In 1936, a couple, Max Hahn and his wife, walking along Red Creek, near the town of London, Texas saw a piece of loose rock that had a piece of wood protruding.
They took it home where it was untouched for ten years. It was then in 1947, that their son, Max, broke open the rock to find a hammer inside. This “London Artifact”, as it is sometimes known, has a 6 inch long hammerhead that has a diameter of 1 inch.
The metal is 96.6% iron, 2.6% chlorine, and 0.74% sulfur. The encasement rock is like lime stone that has been dated up to 400 million years old. Obviously, this is a problem since the tool inside resembles miner’s hammers of the late 1800’s. The wooden handle is petrified with a portion that has turned to coal.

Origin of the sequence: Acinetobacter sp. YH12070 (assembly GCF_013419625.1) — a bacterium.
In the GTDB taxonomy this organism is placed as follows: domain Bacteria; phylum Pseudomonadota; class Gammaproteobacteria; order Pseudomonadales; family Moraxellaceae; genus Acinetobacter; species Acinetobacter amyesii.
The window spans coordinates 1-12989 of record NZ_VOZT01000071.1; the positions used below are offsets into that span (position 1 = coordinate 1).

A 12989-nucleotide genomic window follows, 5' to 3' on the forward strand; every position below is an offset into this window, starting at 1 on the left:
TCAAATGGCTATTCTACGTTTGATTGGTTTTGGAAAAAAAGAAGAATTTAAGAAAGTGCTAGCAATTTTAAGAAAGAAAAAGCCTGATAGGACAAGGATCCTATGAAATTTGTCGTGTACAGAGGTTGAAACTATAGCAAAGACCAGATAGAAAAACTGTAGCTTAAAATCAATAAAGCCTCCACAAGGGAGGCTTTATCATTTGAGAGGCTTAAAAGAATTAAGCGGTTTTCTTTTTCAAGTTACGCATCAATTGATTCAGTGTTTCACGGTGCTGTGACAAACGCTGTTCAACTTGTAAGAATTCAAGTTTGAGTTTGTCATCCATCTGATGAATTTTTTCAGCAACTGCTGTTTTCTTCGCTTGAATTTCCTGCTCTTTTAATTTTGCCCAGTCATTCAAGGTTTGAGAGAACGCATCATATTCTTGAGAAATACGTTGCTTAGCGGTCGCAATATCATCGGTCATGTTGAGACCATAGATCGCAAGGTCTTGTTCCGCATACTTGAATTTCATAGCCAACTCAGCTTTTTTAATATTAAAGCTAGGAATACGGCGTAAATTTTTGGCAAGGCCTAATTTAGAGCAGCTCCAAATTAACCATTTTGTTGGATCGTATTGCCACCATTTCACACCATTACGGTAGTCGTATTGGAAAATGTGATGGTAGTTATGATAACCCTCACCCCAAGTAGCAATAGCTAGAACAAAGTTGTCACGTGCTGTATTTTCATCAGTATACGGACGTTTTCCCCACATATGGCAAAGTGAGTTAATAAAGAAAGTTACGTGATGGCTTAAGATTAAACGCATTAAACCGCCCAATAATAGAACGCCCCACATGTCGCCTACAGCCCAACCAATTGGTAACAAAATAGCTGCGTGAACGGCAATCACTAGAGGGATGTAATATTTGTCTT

One possible explanation for the rock containing the artifact is that the highly soluble minerals in the ancient limestone may have formed a concretion around the object, via a common process (like that of a petrifying well) which often creates similar encrustations around fossils and other nuclei in a relatively short time.
In 1984, creationist Carl Baugh bought the artifact wanting to prove it was a “monumental ‘pre-flood’ discovery”. You can see the London hammer as it is now on display Baugh’s Creation Evidence Museum in Glen Rose, Texas.